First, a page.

While doing inner child work, you may also notice physical sensations popping up in your body. You may notice what you’re feeling in your body, whether it’s a tightness in your chest or a knot in your stomach.
Inner child work can bring up some painful and difficult emotions, especially if there is trauma involved in your childhood or you have had adverse childhood experiences (ACEs). You may be opening up emotional wounds that haven’t been addressed for years. Understand that doing this work won’t always be pleasant or easy, but it will be worth it. Working alongside a therapist for inner child work is highly recommended if you have unresolved childhood trauma.
4. Identify key events in your life
When you start connecting with your inner child, some past painful experiences may instantly jump out at you. For example, you might have a strong awareness of traumatic events you have been carrying with you throughout your life. It can help to take some time to identify childhood memories and key events in your life where your younger self felt scared, unsafe, invalidated, or unloved. Make a timeline or a list of these events to reference. This will show you the hard times you might have stuffed away and never fully addressed.
For example, were there specific times you were abused? Neglected? Bullied?
Once you identify these defining past experiences, you can take some time to reflect on them and the feelings that these events resulted in. Connect with your inner child at the time of the traumatic event. How did they feel in this moment and after it? What emotions came up? What beliefs did they have? Did the grown-ups in their life react inappropriately? From here, you can work to understand how these events affected you, see the significance of them, and realize how they’ve stuck with you for all these years.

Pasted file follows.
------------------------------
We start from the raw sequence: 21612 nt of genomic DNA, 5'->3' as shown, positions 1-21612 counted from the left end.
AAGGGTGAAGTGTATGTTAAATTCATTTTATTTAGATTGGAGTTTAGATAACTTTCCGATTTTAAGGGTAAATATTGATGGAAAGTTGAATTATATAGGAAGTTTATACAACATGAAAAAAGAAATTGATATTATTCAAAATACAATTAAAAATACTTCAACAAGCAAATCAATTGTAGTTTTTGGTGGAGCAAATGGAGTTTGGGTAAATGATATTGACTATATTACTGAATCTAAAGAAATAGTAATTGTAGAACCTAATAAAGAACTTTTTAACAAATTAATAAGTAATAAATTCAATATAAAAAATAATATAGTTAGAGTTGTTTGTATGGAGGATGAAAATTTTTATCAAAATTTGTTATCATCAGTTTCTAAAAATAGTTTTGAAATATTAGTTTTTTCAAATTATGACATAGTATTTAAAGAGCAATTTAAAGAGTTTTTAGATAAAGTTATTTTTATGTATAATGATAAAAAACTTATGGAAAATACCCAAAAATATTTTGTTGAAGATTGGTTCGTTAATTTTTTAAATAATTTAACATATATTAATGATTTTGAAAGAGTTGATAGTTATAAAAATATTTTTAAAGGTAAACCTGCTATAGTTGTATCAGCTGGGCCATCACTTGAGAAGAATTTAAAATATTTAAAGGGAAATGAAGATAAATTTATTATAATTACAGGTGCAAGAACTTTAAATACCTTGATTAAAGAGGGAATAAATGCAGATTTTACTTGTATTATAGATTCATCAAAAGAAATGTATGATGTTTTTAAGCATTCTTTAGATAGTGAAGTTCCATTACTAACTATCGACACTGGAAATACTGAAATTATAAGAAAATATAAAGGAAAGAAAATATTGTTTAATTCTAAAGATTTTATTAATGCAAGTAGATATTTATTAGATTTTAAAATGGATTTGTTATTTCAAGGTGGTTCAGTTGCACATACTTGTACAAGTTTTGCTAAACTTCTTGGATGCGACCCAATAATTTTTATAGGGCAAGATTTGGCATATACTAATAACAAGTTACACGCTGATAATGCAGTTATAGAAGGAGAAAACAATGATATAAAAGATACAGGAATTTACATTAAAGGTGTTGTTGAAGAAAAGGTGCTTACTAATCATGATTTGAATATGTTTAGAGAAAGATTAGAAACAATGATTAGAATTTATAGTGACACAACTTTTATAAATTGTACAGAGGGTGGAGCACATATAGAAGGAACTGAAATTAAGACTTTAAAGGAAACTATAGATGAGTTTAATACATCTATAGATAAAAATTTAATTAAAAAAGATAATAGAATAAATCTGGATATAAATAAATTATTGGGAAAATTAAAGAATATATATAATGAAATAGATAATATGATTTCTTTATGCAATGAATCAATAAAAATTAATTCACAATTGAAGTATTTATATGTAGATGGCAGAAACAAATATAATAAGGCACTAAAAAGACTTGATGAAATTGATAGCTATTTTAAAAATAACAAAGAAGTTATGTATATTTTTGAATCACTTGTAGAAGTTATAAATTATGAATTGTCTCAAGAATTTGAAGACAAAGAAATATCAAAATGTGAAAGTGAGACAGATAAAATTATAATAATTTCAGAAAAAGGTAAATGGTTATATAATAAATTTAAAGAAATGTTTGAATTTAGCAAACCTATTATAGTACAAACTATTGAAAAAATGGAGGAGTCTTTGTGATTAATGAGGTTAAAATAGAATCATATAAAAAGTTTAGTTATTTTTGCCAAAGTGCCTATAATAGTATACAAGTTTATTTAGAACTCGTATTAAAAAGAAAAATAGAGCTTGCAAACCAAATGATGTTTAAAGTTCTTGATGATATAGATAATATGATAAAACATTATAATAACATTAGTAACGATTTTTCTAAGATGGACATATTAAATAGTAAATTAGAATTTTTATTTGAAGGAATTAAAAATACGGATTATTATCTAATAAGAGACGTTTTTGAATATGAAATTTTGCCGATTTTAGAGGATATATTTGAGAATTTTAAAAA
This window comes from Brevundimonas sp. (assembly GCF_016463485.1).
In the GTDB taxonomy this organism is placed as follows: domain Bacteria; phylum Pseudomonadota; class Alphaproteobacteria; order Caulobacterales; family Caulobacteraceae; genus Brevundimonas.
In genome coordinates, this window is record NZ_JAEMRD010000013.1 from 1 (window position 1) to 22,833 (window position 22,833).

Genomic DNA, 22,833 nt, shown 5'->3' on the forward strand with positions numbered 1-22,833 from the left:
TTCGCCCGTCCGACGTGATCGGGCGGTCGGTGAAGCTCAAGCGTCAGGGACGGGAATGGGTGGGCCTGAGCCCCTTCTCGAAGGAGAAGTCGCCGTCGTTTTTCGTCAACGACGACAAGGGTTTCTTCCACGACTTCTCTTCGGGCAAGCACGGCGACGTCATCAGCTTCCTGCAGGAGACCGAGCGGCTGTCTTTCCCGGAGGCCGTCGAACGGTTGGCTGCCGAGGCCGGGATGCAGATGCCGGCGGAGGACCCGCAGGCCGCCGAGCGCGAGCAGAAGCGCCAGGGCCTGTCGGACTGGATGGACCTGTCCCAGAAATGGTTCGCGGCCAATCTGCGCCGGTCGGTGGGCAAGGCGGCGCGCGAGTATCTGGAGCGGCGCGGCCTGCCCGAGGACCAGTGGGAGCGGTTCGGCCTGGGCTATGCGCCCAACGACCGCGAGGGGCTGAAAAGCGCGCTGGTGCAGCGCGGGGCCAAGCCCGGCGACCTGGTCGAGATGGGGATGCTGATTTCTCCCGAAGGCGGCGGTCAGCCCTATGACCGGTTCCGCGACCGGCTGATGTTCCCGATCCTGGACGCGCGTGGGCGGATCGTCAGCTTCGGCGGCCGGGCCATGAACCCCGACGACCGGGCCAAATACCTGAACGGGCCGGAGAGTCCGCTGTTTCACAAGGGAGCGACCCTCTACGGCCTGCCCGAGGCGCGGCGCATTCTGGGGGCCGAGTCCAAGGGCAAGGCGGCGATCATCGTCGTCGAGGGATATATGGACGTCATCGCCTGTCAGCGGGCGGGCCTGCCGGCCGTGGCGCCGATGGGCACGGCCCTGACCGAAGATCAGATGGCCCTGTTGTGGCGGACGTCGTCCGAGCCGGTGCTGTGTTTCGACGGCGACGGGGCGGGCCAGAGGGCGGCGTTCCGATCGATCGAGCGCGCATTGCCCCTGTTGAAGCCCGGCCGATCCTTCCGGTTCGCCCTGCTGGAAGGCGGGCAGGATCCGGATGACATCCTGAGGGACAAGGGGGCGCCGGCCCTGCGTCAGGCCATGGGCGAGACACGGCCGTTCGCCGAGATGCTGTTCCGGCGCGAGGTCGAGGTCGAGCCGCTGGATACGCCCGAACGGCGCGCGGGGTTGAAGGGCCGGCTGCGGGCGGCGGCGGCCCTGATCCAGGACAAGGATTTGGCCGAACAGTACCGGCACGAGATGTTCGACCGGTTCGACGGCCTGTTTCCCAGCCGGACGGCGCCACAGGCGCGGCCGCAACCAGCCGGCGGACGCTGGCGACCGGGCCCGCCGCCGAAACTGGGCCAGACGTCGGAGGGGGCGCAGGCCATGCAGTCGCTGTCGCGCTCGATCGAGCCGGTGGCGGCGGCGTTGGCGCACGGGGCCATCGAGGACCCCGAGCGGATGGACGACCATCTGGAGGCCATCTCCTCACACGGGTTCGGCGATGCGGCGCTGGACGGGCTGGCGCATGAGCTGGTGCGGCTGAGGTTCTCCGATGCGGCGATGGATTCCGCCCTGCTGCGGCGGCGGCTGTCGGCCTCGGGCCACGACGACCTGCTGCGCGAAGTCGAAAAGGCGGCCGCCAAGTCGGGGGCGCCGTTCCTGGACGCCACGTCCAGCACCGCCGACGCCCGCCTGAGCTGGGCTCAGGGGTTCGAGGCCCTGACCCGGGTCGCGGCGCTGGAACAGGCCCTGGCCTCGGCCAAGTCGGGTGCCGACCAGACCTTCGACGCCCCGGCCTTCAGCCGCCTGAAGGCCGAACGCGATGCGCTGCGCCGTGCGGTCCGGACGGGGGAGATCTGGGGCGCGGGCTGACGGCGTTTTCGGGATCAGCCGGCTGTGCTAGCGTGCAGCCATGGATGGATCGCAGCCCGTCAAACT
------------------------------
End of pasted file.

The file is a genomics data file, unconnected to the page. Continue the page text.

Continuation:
Having a list or timeline like this is also helpful to share with a mental health professional as a starting point for key events you need to discuss.
5. Draw links between past and present
When looking back at your childhood memories and experiences, try to see if you can draw a connection between how you felt then and how you feel now. For example, if you were bullied about your appearance or your performance in school when you were younger, do you still find yourself feeding yourself the same messages that the bullies back then passed along to you? Or, if you were a victim of sexual abuse or physical abuse as a child, do you still find yourself carrying any of that shame or pain, letting it get in the way of your adult relationships?
Sometimes there will be clear links between past and present, but other times you may have to dig a little deeper. See if you notice similarities between how your younger self felt during difficult times and how you feel now. You might have even developed negative thought patterns or behaviors in response to painful childhood experiences. Sometimes, these patterns you developed as a kid might stick with you as you get older, and inner child work can help you become aware of them and change them.
Alternatively, when you’re feeling triggered or very upset in a certain situation, you may want to take a step back and ask yourself if you can trace this emotion back to an earlier painful experience. It might be your inner child and unhealed wounds reacting to the current situation.
Again, a therapist can be very helpful here if you are having trouble drawing parallels between your unresolved childhood trauma and your life now.
6. Challenge negative thoughts